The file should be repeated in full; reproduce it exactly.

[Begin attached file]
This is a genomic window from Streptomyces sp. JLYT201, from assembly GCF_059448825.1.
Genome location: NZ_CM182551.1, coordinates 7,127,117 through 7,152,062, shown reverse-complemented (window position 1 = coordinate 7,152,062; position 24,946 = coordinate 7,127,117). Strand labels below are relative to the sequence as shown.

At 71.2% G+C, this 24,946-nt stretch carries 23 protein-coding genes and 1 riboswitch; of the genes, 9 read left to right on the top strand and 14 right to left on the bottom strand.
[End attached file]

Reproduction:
This is a genomic window from Streptomyces sp. JLYT201, from assembly GCF_059448825.1.
Genome location: NZ_CM182551.1, coordinates 7,127,117 through 7,152,062, shown reverse-complemented (window position 1 = coordinate 7,152,062; position 24,946 = coordinate 7,127,117). Strand labels below are relative to the sequence as shown.

At 71.2% G+C, this 24,946-nt stretch carries 23 protein-coding genes and 1 riboswitch; of the genes, 9 read left to right on the top strand and 14 right to left on the bottom strand.